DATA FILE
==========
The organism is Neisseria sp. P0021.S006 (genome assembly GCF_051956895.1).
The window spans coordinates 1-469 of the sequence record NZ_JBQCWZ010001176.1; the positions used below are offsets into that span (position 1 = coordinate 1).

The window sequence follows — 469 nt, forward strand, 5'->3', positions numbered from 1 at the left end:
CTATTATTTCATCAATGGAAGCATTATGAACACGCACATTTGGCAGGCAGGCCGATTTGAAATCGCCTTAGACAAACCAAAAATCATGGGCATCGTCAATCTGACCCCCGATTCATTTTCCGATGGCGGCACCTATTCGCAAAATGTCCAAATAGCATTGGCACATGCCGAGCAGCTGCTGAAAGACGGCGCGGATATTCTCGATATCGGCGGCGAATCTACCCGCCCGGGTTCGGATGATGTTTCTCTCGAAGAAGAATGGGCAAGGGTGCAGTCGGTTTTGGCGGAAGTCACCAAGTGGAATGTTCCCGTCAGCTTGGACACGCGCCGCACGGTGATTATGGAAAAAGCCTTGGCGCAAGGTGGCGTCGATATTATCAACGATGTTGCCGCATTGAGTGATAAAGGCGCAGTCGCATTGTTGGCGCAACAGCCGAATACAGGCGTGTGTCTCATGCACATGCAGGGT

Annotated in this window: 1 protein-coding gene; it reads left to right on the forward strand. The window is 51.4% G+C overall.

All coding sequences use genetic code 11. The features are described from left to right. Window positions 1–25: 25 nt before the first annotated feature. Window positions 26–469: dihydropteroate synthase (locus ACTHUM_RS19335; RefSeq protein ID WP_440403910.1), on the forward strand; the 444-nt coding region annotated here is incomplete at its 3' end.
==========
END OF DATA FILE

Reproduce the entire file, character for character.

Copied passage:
The organism is Neisseria sp. P0021.S006 (genome assembly GCF_051956895.1).
The window spans coordinates 1-469 of the sequence record NZ_JBQCWZ010001176.1; the positions used below are offsets into that span (position 1 = coordinate 1).

The window sequence follows — 469 nt, forward strand, 5'->3', positions numbered from 1 at the left end:
CTATTATTTCATCAATGGAAGCATTATGAACACGCACATTTGGCAGGCAGGCCGATTTGAAATCGCCTTAGACAAACCAAAAATCATGGGCATCGTCAATCTGACCCCCGATTCATTTTCCGATGGCGGCACCTATTCGCAAAATGTCCAAATAGCATTGGCACATGCCGAGCAGCTGCTGAAAGACGGCGCGGATATTCTCGATATCGGCGGCGAATCTACCCGCCCGGGTTCGGATGATGTTTCTCTCGAAGAAGAATGGGCAAGGGTGCAGTCGGTTTTGGCGGAAGTCACCAAGTGGAATGTTCCCGTCAGCTTGGACACGCGCCGCACGGTGATTATGGAAAAAGCCTTGGCGCAAGGTGGCGTCGATATTATCAACGATGTTGCCGCATTGAGTGATAAAGGCGCAGTCGCATTGTTGGCGCAACAGCCGAATACAGGCGTGTGTCTCATGCACATGCAGGGT

Annotated in this window: 1 protein-coding gene; it reads left to right on the forward strand. The window is 51.4% G+C overall.

All coding sequences use genetic code 11. The features are described from left to right. Window positions 1–25: 25 nt before the first annotated feature. Window positions 26–469: dihydropteroate synthase (locus ACTHUM_RS19335; RefSeq protein ID WP_440403910.1), on the forward strand; the 444-nt coding region annotated here is incomplete at its 3' end.